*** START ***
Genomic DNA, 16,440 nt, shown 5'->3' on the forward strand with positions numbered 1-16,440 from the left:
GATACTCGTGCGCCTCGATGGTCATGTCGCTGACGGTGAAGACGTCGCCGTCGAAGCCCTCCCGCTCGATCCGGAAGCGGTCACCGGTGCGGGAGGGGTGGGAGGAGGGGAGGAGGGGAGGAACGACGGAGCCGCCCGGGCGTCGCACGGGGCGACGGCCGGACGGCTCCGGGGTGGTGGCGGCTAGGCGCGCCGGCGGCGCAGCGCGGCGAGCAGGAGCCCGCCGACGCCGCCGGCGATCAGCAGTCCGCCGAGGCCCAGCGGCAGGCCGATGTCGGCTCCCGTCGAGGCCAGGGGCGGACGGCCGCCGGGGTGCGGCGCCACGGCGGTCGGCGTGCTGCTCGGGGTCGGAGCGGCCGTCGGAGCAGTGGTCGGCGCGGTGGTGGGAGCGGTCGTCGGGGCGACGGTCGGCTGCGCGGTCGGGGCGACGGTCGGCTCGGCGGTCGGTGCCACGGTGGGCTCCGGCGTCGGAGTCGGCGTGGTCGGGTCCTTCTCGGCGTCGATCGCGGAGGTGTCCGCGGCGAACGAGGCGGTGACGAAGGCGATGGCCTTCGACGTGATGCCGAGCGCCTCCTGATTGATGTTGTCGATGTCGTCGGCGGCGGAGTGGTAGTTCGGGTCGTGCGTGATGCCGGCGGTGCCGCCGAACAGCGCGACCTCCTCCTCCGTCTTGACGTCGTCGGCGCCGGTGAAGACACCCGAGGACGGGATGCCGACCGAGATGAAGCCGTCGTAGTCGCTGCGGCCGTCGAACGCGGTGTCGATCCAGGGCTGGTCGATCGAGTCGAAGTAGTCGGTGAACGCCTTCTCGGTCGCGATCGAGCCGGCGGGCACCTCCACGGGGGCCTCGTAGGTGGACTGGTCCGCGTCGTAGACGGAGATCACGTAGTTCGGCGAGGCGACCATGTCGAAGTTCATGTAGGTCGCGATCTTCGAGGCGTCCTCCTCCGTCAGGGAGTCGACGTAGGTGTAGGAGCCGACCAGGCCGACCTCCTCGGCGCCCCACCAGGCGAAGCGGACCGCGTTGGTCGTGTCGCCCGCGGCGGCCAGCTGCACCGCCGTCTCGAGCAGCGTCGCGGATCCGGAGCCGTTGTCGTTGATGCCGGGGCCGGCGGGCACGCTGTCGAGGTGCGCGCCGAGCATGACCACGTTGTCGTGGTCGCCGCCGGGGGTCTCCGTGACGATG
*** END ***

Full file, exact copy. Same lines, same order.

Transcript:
Genomic DNA, 16,440 nt, shown 5'->3' on the forward strand with positions numbered 1-16,440 from the left:
GATACTCGTGCGCCTCGATGGTCATGTCGCTGACGGTGAAGACGTCGCCGTCGAAGCCCTCCCGCTCGATCCGGAAGCGGTCACCGGTGCGGGAGGGGTGGGAGGAGGGGAGGAGGGGAGGAACGACGGAGCCGCCCGGGCGTCGCACGGGGCGACGGCCGGACGGCTCCGGGGTGGTGGCGGCTAGGCGCGCCGGCGGCGCAGCGCGGCGAGCAGGAGCCCGCCGACGCCGCCGGCGATCAGCAGTCCGCCGAGGCCCAGCGGCAGGCCGATGTCGGCTCCCGTCGAGGCCAGGGGCGGACGGCCGCCGGGGTGCGGCGCCACGGCGGTCGGCGTGCTGCTCGGGGTCGGAGCGGCCGTCGGAGCAGTGGTCGGCGCGGTGGTGGGAGCGGTCGTCGGGGCGACGGTCGGCTGCGCGGTCGGGGCGACGGTCGGCTCGGCGGTCGGTGCCACGGTGGGCTCCGGCGTCGGAGTCGGCGTGGTCGGGTCCTTCTCGGCGTCGATCGCGGAGGTGTCCGCGGCGAACGAGGCGGTGACGAAGGCGATGGCCTTCGACGTGATGCCGAGCGCCTCCTGATTGATGTTGTCGATGTCGTCGGCGGCGGAGTGGTAGTTCGGGTCGTGCGTGATGCCGGCGGTGCCGCCGAACAGCGCGACCTCCTCCTCCGTCTTGACGTCGTCGGCGCCGGTGAAGACACCCGAGGACGGGATGCCGACCGAGATGAAGCCGTCGTAGTCGCTGCGGCCGTCGAACGCGGTGTCGATCCAGGGCTGGTCGATCGAGTCGAAGTAGTCGGTGAACGCCTTCTCGGTCGCGATCGAGCCGGCGGGCACCTCCACGGGGGCCTCGTAGGTGGACTGGTCCGCGTCGTAGACGGAGATCACGTAGTTCGGCGAGGCGACCATGTCGAAGTTCATGTAGGTCGCGATCTTCGAGGCGTCCTCCTCCGTCAGGGAGTCGACGTAGGTGTAGGAGCCGACCAGGCCGACCTCCTCGGCGCCCCACCAGGCGAAGCGGACCGCGTTGGTCGTGTCGCCCGCGGCGGCCAGCTGCACCGCCGTCTCGAGCAGCGTCGCGGATCCGGAGCCGTTGTCGTTGATGCCGGGGCCGGCGGGCACGCTGTCGAGGTGCGCGCCGAGCATGACCACGTTGTCGTGGTCGCCGCCGGGGGTCTCCGTGACGATG